Janusz Korwin-Mikke's followers—whom he describes as an assortment of "conservatives, libertarians, classical liberals, and Ayn-Randists"—are eagerly awaiting his new Polish journal Capitalism, scheduled for publication this spring. Korwin-Mikke, who was arrested and detained several times during the '60s for promoting freedom and free markets too loudly at the University of Warsaw, was a fixture in the Polish underground literary scene for years. Now that communism has gone the way of movable type, hundreds of publishers like Korwin-Mikke in the former communist countries are working hard to keep up with public demand for the writings of Western free-market economists.
Compared to Korwin-Mikke, Moscow economist Boris Pinsker is a relative newcomer to publishing. His business, Catalaxia Publishers, came out with its first book in December: The 50,000 copies of The Economic Way of Thinking, by Paul Heyne, sold out within weeks, and a second printing is under way. Backed by the Institute for Humane Studies at George Mason University, Pinsker plans to publish The Fatal Conceit, by F. A. Hayek; The Calculus of Consent, by James Buchanan; The Firm, The Market, and the Law, by Ronald Coase; Human Action, by Ludwig von Mises; and, eventually, the entire corpus of Hayek's writings.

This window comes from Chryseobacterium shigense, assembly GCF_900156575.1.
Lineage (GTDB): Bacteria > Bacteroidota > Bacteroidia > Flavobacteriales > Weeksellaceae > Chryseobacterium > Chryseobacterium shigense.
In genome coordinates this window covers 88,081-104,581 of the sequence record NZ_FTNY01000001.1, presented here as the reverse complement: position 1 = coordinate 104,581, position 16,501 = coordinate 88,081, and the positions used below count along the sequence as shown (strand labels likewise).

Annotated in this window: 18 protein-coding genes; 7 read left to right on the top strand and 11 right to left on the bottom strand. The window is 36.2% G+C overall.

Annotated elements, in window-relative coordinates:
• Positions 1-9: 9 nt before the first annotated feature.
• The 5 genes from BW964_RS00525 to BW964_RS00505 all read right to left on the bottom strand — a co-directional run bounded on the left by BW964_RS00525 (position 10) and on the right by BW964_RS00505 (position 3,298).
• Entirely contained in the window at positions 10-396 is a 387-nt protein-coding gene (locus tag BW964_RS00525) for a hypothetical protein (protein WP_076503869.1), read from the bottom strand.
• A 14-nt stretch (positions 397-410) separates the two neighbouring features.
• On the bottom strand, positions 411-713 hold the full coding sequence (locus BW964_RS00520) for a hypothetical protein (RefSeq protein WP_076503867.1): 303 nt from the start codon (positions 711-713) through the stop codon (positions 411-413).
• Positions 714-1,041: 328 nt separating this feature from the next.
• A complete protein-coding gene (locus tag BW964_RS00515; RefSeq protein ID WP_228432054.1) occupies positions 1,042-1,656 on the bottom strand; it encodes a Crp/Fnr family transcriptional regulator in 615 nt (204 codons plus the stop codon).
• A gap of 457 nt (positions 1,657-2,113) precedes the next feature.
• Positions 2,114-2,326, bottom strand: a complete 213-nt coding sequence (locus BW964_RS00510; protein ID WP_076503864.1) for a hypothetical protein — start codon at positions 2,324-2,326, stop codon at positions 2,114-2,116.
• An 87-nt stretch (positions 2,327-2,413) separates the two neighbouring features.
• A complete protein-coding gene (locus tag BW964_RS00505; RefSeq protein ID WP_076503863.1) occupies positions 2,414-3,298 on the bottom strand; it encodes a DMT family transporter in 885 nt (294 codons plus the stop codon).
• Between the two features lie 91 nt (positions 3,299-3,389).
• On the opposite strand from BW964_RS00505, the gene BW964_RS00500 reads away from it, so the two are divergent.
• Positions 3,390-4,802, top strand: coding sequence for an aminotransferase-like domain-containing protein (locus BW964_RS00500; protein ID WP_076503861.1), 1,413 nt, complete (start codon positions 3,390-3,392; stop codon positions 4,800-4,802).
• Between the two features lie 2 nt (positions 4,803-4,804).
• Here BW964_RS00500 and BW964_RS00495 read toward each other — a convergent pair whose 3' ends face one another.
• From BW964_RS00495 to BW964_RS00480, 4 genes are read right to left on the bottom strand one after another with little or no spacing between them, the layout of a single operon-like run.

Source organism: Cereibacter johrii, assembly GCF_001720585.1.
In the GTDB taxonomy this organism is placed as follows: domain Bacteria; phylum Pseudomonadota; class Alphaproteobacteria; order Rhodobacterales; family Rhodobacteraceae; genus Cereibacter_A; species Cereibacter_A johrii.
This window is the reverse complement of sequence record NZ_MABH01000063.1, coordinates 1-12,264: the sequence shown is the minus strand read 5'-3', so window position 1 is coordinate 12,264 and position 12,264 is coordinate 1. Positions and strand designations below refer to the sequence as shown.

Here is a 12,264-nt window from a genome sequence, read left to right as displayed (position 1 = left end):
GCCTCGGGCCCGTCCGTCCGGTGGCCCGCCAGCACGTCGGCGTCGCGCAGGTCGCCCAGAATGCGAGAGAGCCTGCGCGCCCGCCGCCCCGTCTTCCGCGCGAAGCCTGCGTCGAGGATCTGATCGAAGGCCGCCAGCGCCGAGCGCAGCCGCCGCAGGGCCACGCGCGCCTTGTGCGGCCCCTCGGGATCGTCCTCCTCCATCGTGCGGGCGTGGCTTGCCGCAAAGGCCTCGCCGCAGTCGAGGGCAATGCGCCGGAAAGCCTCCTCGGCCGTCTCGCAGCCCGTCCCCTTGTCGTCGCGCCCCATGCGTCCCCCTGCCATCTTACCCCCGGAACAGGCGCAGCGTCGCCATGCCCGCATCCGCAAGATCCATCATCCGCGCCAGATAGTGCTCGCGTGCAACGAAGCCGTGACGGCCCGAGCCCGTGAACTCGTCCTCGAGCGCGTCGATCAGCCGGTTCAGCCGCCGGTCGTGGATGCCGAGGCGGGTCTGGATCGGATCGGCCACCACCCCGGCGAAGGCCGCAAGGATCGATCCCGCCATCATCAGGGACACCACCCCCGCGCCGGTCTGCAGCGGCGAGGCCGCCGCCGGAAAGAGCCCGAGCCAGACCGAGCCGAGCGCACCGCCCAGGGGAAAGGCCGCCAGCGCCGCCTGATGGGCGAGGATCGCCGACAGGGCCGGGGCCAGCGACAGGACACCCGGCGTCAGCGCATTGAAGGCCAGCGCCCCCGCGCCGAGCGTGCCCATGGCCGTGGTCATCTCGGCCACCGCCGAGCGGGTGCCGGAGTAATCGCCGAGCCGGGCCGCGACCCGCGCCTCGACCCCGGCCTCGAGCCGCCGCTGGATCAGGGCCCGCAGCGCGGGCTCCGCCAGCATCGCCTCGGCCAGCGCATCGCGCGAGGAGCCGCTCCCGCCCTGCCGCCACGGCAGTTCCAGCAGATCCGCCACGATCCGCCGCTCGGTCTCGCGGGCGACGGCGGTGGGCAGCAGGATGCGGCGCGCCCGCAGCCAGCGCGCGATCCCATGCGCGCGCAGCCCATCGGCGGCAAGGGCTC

Policy journals and scholarly publishing houses aren't alone in spreading the word about capitalism. Novy Mir, the most respected Russian literary-political magazine, serialized Hayek's The Road to Serfdom last fall. With a circulation near 3 million, Novy Mir may have the greatest success in teaching people about limited government, property rights, and unrestricted markets.
This article originally appeared in print under the headline "The Road from Serfdom".